Comparison is the thief of joy
For at least the past 3 years, every time a new year would come around I would always consider unfollowing a bunch of people I no longer actively communicate with in real life on social media. However, each year I go to unfollow people, I tend to find myself unable to do it. For some reason, I would rather continue following them and not care about anything they post, rather than unfollow them and risk the chance of missing out on something.
BUT this is going to be the year that I follow through with a social media purge.
About 6 hours ago, I deleted Twitter, Instagram and Tumblr off of my phone and IPad since those are the sites I find myself using the most often. The first thing I usually do when I wake up in the morning is check my phone, switching between Twitter, Instagram, Facebook, Tumblr and occasionally Timehop. Whenever I would sit down in the dining hall to eat alone, my first instinct was to pull out my phone and see what was going on in the world of social media. I would sit there with a fork in one hand, phone in the other, and almost every other person in the dining hall was doing the same. Although scrolling through posts and liking statuses made the time go by slightly faster, it became more addicting than I’d like to admit. Sometimes I would prefer sitting there alone and looking through my phone, rather than inviting someone to sit with me and have an actual face-to-face conversation with them sitting right in front of me. That’s pretty sad isn’t it? The one thing human beings need is interaction with others, and even though we are “connected” practically 24/7 with people, our actual amount of interaction with other people continues to drop. Some people would even argue that social media helps them feel closer to their friends and family, but I’ve noticed it kind of makes me feel even lonelier.
Being disconnected from the people I follow on social media for more than an hour at a time is almost a foreign concept to me, but I’m determined to make this last. My first goal is to make it through my entire first month of this next semester without giving in and re-downloading the apps.
I would like for this lack of social media to make me look at how I live my life in a different way. Since I first started using Instagram my sophomore year of high school, there’s always seemed to have been ulterior motives behind my posts. At first I was constantly posting pictures, knowing that my ex-boyfriend would see them and I wanted to prove to him how much better I was doing without him. Then I began to think if my sole purpose of posting these photos is to get someone’s attention who doesn’t even care about me, am I really doing any better? Eventually I outgrew that motivation, but I moved onto something else. I wanted to make sure I only posted things that people would “like” and make me feel validated by double tapping on my photos. I wanted to make my life look appealing to others, so I would start planning my days and outfits and trips on what kind of pictures I wanted to take so I could post them. I would even brainstorm about captions on the car rides to every destination. I’m not saying there’s anything wrong with that, but I found that I was focusing more on how I would portray my adventures online rather than fully living them out and sharing experiences with those around me.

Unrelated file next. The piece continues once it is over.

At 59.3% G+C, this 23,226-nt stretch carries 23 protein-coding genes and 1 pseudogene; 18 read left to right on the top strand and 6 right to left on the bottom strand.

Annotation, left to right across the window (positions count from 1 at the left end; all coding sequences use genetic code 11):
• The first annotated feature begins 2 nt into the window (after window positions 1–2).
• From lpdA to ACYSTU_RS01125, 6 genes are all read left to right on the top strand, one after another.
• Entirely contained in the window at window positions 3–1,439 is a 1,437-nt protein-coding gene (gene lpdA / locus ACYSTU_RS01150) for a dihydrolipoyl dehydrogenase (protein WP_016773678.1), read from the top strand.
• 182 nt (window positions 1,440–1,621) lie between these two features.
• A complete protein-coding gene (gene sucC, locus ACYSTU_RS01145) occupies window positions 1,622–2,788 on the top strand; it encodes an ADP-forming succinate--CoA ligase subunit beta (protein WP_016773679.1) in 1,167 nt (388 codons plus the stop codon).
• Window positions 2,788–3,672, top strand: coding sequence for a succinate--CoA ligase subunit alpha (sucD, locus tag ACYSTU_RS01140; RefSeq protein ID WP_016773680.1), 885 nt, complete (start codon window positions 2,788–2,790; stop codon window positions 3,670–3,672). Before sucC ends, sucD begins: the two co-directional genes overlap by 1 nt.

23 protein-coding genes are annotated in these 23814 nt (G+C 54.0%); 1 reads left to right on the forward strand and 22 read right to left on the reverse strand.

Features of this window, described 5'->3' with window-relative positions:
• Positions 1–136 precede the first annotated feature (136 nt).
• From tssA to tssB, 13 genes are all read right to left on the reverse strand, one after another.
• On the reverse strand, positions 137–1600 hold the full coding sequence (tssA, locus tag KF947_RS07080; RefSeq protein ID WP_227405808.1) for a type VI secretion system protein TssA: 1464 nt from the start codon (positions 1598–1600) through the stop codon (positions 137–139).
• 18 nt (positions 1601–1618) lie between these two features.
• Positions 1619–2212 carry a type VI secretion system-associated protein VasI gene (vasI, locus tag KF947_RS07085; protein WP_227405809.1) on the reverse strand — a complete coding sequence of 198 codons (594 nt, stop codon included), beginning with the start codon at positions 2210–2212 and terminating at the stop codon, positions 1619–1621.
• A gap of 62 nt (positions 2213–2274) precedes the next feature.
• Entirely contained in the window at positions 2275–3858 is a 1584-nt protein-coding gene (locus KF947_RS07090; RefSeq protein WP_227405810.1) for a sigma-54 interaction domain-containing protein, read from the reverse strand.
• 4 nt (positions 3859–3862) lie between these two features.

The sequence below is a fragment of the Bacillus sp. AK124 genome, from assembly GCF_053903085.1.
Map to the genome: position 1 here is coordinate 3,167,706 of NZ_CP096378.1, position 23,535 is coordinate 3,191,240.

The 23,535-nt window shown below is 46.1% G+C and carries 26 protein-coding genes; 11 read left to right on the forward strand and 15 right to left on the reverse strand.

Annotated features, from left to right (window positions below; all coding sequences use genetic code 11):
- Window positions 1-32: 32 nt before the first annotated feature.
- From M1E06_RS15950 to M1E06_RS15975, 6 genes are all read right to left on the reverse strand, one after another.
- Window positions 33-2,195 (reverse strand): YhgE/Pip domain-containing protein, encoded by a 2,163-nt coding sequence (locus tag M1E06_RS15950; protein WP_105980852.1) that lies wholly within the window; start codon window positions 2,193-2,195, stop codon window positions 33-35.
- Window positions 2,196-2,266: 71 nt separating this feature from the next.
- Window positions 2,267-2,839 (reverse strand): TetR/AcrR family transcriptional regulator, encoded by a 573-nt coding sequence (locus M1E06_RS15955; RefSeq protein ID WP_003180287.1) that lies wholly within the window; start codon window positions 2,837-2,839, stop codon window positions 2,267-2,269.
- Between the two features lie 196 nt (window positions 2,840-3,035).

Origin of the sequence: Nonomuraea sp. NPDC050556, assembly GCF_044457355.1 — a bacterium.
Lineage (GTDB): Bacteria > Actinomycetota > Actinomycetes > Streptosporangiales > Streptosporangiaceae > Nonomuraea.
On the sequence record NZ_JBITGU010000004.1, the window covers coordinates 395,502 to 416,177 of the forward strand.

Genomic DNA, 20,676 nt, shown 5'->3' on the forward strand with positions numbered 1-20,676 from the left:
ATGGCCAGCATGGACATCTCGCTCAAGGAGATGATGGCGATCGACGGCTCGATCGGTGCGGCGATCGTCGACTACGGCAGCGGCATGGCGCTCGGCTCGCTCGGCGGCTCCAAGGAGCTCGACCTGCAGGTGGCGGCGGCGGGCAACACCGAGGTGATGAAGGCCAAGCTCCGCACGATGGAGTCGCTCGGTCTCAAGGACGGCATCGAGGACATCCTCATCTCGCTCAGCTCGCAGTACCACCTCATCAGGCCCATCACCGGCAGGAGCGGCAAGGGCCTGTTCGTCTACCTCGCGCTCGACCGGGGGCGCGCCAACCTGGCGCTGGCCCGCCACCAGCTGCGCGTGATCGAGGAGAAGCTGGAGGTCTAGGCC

I hope that this little break from social media will force me to stop staring at a screen for most of my day, and also stop investing so much of my time looking at other people’s lives and comparing them to my own. Honestly, I’m finding that by seeing how well my former classmates are doing with their new lives has probably contributed a lot to this feeling of loneliness I’ve had since I’ve gone to college, and I want to change that in the upcoming semester. I want to focus more on things that make me happy and feel inspired, rather than what other people will think of what I decide to put online.
*my fingers are crossed for positive results*